Rev. Thomas, the former General Minister and President of the United Church of Christ, is now a professor and administrator here at CTS. Follow his timely, provocative writings on the issues of our day.
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From the Manger to the Camp
After the Magi had left, an angel of the Lord appeared to Joseph in a dream and said, “Get up, take the child and his mother, and flee to Egypt, and remain there until I tell you; for Herod is about to search for the child, to destroy him. Then Joseph got up, took the child and his mother by night, and went to Egypt, and remained there until the death of Herod. (Matthew 2.13-14)
Matthew’s story of the birth of Jesus reminds us that migrants were part of the human experience even in ancient times and that providing refuge for those threatened by violence, poverty, and persecution is a time honored practice. In Cairo small, ancient churches of the Coptic Orthodox Church in the old city commemorate this tradition of sanctuary offered to the Holy Family.
Today is International Migrants Day. It comes at the end of a year in which nearly 5,000 migrants died escaping intolerable circumstances in their home countries. Over 3,000 people drowned in the Mediterranean fleeing violence in Palestine, Syria, Lybia, the Central African Republic, and South Sudan. Over 500 Muslims died in the Bay of Bengal escaping oppression in their native Myanmar. Over 300 died crossing the southern border of the United States, a figure that probably underreports the actual numbers. Others died in the Red Sea crossing to Yemen from the Horn of Africa seeking work in the Gulf States. This makes 2014 the deadliest year for migrants on record, with double the number of last year’s deaths. International agencies report that the number of persons forcibly displaced by conflict is at its highest level since the Second World War. One in seven people across the globe is a migrant, having been displaced internally or moved across national borders.
These staggering numbers should rouse us from the peaceful sentimentality of nativity scenes to the plight of hundreds of millions of people whose “flight into Egypt” is imperiled by dangerous crossings, unscrupulous smugglers, hostile “welcoming” countries militarizing their border security, rising xenophobia in Europe, political stalemate in North America, all on top of the physical and psychic wounds and deprivations that prompted them to flee in the first place. Ambassador William Swing, the Director General of the International Organization for Migration, puts it this way: “We must address the drivers of desperation migration and act in concerted and coherent partnership. This is a battle we must fight together. We need more political leadership and the courage to counter the worrying rise in xenophobia.”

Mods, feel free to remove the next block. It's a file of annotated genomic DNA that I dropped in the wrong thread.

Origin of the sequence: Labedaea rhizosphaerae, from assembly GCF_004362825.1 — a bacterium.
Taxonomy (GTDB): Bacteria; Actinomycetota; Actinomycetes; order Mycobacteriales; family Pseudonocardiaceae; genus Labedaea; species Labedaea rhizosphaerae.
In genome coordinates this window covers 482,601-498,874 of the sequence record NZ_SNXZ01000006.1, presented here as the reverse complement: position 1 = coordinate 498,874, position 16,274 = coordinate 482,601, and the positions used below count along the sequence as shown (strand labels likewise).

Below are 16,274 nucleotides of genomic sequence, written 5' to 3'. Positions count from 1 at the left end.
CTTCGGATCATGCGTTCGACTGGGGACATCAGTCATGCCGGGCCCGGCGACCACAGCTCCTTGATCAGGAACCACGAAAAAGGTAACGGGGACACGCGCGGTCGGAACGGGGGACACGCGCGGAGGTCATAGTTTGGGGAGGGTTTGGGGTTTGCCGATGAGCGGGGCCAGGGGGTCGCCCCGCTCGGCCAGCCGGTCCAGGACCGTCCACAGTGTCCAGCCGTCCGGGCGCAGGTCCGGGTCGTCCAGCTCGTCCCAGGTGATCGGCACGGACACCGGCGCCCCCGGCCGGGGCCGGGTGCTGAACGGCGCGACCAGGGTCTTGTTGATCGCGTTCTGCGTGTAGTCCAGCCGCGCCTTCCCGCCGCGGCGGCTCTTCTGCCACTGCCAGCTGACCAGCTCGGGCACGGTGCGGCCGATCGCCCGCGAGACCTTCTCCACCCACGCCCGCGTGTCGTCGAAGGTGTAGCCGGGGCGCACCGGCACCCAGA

One approach to all of this is to secure borders with ever more draconian methods. This is neither humane nor effective. Desperate people fleeing desperate conditions will not be deterred from seeking refuge for themselves and their families. Another approach is simply to ask international agencies and NGO’s to establish and maintain massive temporary refugee camps where migrants can wait for conditions to improve at home. On a modest scale this can be effective. But too often conditions never improve at home; temporary camps settle into permanent dwellings, becoming danger zones of their own. We should recall that in Matthew’s tale Jesus never got home to Bethlehem, but was forced to settle with his family in Nazareth.
A third approach is simply to open borders completely, allowing migrants free access to receiving countries. The rising popularity of right wing parties in Europe and our own anti-immigration politics here in the US suggest that this is not a viable political option. And the current experience of Lebanon and Jordan reminds us that large numbers of refugees can bring their own form of destabilization to fragile nations sowing seeds for future violence. The conflict in Syria and Iraq is not producing an iconic holy family, but rather enormous numbers of families who have no immediate prospect of returning home.
The one approach we seem least willing to attempt is precisely what Ambassador Swing commends: Address the drivers of desperation migration. This requires international political will to combat human rights abuse as well as deal with political and ethnic conflict, and a global economic policy and program that truly benefits the poorest nations in the global south. Sadly, cherry picking the migrants we’d like to accept, then filling the moat and pulling up the drawbridge seems like simpler solution. As we observe International Migrants Day in this Third week of Advent we would do well to remember that what Jesus needed as an infant is precisely what millions of holy families need today – someone to deal with Herod and some place prepared, like Egypt, to provide sanctuary.
John H. Thomas
December 18, 2014